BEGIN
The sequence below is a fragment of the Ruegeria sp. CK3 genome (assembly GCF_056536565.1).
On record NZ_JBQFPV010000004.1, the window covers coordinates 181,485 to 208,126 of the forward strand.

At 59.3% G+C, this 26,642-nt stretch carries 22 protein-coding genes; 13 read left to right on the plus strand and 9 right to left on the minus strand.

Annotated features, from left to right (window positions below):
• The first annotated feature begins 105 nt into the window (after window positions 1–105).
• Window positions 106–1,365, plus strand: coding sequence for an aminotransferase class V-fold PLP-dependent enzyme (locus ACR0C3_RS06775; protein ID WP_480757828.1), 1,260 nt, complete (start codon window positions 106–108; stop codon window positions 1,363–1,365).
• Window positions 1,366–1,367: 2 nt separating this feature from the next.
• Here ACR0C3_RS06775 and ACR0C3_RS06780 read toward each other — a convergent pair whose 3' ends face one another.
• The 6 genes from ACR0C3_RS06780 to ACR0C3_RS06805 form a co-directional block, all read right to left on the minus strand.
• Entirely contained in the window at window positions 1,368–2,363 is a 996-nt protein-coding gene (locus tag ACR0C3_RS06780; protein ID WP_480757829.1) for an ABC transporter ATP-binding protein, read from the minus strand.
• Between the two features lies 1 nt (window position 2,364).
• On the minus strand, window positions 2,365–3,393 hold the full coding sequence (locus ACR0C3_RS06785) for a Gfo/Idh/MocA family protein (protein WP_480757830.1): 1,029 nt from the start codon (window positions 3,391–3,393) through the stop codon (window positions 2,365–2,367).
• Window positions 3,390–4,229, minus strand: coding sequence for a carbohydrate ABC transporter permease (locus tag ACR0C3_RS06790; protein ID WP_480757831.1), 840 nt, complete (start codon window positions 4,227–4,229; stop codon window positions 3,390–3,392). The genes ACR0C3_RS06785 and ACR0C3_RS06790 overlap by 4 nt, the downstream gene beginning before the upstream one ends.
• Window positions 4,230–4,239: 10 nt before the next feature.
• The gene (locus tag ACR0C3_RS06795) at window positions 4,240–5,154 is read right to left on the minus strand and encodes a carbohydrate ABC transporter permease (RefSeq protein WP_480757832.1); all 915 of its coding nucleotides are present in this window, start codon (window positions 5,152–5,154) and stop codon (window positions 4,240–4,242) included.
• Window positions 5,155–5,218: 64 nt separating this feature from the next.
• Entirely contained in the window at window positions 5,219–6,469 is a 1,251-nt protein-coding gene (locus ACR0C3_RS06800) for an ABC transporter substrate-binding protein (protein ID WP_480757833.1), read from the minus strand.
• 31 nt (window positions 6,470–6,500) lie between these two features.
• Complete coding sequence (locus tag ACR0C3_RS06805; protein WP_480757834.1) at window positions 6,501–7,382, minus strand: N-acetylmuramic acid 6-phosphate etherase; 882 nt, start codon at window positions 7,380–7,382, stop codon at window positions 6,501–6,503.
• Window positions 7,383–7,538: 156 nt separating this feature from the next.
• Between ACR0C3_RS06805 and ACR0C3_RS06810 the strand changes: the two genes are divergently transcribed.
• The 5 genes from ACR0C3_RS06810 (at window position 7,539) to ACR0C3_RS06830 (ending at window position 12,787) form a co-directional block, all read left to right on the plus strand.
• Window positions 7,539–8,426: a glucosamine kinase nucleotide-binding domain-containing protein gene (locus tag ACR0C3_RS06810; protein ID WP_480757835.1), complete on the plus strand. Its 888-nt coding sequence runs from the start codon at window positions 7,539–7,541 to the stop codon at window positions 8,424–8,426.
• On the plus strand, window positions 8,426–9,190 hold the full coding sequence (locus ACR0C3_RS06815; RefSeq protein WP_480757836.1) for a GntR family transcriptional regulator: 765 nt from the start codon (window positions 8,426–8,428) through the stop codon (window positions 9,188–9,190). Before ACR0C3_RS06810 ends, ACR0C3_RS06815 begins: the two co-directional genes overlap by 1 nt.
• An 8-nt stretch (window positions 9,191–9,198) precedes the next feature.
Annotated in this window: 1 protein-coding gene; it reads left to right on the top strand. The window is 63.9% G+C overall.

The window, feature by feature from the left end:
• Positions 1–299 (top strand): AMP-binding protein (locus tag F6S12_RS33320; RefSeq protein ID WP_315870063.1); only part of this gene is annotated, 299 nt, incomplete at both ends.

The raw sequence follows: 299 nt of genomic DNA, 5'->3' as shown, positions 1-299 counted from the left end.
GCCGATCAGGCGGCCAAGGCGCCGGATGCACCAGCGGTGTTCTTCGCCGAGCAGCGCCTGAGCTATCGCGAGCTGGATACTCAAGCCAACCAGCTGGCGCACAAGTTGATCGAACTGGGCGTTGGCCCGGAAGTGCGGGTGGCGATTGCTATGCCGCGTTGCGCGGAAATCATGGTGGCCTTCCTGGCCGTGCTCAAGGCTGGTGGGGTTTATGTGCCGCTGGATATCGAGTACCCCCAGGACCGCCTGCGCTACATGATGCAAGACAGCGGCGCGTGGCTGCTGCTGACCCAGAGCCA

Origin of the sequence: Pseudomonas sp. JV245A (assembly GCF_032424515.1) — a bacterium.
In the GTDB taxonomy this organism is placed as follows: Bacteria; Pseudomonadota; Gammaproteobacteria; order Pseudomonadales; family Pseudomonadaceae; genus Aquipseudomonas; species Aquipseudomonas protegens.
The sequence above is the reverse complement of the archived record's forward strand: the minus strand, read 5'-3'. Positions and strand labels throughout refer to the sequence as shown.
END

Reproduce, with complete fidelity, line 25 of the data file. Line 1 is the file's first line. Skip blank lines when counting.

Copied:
• An 8-nt stretch (window positions 9,191–9,198) precedes the next feature.